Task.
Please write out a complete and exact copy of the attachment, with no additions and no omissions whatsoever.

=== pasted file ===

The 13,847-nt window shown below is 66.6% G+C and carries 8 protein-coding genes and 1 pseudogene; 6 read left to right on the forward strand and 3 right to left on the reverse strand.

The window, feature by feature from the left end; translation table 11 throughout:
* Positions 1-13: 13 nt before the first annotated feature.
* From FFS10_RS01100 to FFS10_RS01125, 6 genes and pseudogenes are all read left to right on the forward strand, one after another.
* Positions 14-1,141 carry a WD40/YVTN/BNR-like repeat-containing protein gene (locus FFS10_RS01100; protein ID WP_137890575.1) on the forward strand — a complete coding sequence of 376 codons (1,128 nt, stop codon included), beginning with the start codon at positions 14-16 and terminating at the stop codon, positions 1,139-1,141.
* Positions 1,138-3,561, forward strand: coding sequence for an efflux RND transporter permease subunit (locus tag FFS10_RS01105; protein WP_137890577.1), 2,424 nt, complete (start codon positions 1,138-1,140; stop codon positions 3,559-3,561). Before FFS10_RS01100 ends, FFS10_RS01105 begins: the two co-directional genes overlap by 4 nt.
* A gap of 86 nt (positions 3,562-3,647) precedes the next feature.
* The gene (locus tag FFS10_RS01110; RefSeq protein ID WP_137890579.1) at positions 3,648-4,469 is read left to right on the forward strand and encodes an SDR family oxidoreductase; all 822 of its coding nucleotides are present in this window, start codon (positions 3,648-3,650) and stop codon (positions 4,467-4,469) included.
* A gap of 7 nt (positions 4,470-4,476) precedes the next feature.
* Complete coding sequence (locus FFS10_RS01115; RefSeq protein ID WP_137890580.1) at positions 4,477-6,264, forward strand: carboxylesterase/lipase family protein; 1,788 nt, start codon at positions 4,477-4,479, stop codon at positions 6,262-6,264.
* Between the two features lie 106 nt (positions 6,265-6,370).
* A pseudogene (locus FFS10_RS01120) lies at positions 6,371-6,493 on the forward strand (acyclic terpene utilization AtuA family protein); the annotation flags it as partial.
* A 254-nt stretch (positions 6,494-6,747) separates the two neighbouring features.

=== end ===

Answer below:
The 13,847-nt window shown below is 66.6% G+C and carries 8 protein-coding genes and 1 pseudogene; 6 read left to right on the forward strand and 3 right to left on the reverse strand.

The window, feature by feature from the left end; translation table 11 throughout:
* Positions 1-13: 13 nt before the first annotated feature.
* From FFS10_RS01100 to FFS10_RS01125, 6 genes and pseudogenes are all read left to right on the forward strand, one after another.
* Positions 14-1,141 carry a WD40/YVTN/BNR-like repeat-containing protein gene (locus FFS10_RS01100; protein ID WP_137890575.1) on the forward strand — a complete coding sequence of 376 codons (1,128 nt, stop codon included), beginning with the start codon at positions 14-16 and terminating at the stop codon, positions 1,139-1,141.
* Positions 1,138-3,561, forward strand: coding sequence for an efflux RND transporter permease subunit (locus tag FFS10_RS01105; protein WP_137890577.1), 2,424 nt, complete (start codon positions 1,138-1,140; stop codon positions 3,559-3,561). Before FFS10_RS01100 ends, FFS10_RS01105 begins: the two co-directional genes overlap by 4 nt.
* A gap of 86 nt (positions 3,562-3,647) precedes the next feature.
* The gene (locus tag FFS10_RS01110; RefSeq protein ID WP_137890579.1) at positions 3,648-4,469 is read left to right on the forward strand and encodes an SDR family oxidoreductase; all 822 of its coding nucleotides are present in this window, start codon (positions 3,648-3,650) and stop codon (positions 4,467-4,469) included.
* A gap of 7 nt (positions 4,470-4,476) precedes the next feature.
* Complete coding sequence (locus FFS10_RS01115; RefSeq protein ID WP_137890580.1) at positions 4,477-6,264, forward strand: carboxylesterase/lipase family protein; 1,788 nt, start codon at positions 4,477-4,479, stop codon at positions 6,262-6,264.
* Between the two features lie 106 nt (positions 6,265-6,370).
* A pseudogene (locus FFS10_RS01120) lies at positions 6,371-6,493 on the forward strand (acyclic terpene utilization AtuA family protein); the annotation flags it as partial.
* A 254-nt stretch (positions 6,494-6,747) separates the two neighbouring features.